Is the Criticism of Austin Rivers Founded?Posted by mpatton on November 22nd, 2011
Sebastian Pruiti of NBA Playbook broke down Austin Rivers‘ decision-making yesterday in an article for ESPN’s Grantland. He shows the discrepancy between Rivers’ college game and his high school game, as well as meticulously breaking down a couple of fairly frequent mistakes Rivers has made early on in the season. Pruiti is actually quite complimentary of Rivers, especially his ability to get to the foul line. And Pruiti asserts that Rivers can live up to the hype if the Duke freshman continues to adjust to the college game. Others have not been so optimistic. CBSSports.com’s Matt Norlander thinks that mentally “he’s not buying in to K’s system yet,” which “could push/pull all [year].” Norlander isn’t alone. During Duke‘s game against Tennessee my Twitter timeline was filled with people ripping Rivers for being overrated, immature and even an outright bust. Some were Duke fans. Some were journalists. Some were neither.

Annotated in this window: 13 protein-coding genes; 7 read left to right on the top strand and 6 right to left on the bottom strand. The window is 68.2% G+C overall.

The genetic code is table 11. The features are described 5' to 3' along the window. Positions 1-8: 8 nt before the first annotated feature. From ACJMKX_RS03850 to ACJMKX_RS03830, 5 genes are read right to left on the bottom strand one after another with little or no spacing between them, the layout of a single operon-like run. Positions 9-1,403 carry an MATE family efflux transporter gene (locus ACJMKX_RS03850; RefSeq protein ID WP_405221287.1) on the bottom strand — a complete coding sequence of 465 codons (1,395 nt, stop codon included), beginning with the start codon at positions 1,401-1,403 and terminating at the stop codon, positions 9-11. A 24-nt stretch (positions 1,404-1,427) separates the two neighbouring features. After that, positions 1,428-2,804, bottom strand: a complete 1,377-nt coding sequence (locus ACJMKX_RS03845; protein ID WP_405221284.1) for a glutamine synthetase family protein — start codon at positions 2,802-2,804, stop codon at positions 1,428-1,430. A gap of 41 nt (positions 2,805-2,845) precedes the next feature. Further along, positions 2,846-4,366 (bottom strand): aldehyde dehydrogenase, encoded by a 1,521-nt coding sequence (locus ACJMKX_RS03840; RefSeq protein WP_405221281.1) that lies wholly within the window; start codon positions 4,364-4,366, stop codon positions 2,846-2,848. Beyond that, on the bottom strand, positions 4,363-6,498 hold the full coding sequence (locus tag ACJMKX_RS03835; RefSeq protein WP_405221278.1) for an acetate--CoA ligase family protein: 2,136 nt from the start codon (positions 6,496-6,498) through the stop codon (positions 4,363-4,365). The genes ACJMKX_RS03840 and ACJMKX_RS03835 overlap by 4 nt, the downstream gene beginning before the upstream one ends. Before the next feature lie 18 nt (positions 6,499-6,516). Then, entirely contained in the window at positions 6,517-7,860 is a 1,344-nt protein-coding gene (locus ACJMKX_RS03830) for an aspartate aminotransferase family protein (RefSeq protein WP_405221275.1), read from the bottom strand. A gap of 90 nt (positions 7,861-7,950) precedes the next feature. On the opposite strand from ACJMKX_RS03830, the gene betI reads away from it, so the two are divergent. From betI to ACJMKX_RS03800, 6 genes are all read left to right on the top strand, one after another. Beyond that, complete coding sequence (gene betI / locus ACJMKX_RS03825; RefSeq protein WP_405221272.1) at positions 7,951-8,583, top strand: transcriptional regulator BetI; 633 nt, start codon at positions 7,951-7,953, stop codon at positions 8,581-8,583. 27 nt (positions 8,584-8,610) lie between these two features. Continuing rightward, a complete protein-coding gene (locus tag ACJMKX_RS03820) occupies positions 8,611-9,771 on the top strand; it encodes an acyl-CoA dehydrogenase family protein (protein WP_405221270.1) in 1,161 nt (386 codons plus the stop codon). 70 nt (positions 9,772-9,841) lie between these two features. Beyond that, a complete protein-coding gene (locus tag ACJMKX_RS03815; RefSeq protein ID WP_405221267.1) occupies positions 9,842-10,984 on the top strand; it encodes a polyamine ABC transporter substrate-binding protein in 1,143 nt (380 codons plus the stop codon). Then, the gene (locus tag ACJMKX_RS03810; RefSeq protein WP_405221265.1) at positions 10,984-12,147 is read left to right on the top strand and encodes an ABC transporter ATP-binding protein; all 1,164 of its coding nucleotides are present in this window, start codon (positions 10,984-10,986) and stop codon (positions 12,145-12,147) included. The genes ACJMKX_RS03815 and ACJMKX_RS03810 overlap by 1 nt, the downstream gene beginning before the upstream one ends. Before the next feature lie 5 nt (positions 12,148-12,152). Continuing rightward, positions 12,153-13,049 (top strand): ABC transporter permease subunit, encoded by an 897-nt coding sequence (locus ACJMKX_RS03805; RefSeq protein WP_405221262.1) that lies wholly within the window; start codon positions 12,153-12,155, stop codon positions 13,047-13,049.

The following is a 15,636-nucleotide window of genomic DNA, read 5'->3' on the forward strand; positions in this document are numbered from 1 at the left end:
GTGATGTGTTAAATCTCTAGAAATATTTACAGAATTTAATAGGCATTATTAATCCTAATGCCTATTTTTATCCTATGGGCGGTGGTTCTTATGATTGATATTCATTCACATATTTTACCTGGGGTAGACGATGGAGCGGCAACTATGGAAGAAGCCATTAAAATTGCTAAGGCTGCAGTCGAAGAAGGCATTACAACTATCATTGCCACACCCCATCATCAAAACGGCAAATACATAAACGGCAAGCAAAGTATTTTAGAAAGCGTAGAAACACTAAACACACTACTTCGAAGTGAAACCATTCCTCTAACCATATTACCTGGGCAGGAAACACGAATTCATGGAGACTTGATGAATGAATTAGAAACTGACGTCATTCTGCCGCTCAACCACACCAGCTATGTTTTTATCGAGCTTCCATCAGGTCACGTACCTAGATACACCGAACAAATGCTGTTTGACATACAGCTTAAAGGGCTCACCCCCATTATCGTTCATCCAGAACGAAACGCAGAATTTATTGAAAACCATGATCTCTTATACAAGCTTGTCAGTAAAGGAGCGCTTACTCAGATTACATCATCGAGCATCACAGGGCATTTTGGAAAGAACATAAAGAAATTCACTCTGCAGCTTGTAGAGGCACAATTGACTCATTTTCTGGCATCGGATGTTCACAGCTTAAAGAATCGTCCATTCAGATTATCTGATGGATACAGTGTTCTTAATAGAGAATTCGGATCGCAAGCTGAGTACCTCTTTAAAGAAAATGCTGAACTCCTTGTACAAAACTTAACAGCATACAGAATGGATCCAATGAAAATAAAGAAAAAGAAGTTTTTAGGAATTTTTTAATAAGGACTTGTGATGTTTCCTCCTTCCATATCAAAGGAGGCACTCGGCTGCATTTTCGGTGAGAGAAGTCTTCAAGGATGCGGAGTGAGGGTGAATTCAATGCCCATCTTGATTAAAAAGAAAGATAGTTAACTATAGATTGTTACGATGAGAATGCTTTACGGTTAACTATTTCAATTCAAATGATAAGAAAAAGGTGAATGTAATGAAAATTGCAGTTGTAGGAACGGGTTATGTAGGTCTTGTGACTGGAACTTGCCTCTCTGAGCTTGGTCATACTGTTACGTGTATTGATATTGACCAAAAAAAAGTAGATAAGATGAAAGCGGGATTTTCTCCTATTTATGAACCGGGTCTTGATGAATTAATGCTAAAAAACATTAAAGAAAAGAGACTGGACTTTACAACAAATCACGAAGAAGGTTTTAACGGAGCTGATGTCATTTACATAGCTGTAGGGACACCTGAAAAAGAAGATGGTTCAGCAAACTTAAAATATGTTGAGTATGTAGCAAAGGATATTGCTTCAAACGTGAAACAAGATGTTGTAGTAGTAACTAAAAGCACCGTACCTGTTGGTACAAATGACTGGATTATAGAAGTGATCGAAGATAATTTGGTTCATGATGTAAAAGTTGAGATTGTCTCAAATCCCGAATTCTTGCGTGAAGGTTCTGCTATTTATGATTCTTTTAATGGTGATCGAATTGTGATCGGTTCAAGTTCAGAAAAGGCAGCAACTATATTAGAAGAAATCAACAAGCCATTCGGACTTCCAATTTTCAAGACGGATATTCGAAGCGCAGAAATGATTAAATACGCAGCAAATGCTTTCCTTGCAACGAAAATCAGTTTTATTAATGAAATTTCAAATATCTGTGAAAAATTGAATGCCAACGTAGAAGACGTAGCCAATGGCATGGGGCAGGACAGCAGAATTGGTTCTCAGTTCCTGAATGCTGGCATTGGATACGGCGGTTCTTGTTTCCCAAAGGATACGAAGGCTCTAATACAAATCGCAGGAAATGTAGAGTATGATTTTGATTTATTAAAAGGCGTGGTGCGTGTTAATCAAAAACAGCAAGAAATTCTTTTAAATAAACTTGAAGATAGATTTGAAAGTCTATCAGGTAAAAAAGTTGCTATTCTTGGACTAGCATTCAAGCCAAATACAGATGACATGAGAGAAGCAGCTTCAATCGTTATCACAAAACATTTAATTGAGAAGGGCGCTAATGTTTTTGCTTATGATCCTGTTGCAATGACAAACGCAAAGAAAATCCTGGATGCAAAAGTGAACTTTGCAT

For comparison, take a look at these offensive stats from two Duke combo guards who came in as consensus top-three recruits in the table above. The right column is Austin Rivers through his first five games (the Tennessee game). The stats are eerily similar in scoring in everything down to field goal percentages. Looking closer Rivers even has a slight advantage in most of the shooting statistics, and a very large advantage in free throw rate. Rivers biggest deficiency is in assists, where the compared guard doubles his output. Everything else is very close.
Who is the other guard — none other than former Blue Devil All-American and NPOY, Jason Williams. The guy who went second in the NBA Draft after his junior year.
This isn’t to say that Austin Rivers will become Jason Williams. He’s probably a better scorer but he’ll never be the same facilitator. But to say that after four games he hasn’t bought in or is a complete bust is illogical. Rivers is certainly struggling to adjust, like nearly every elite prospect, to the bigger and faster players of the college game. As he gets more comfortable, his numbers should improve. Even if they don’t improve this year, it’s still far too early to write off his career one way or another.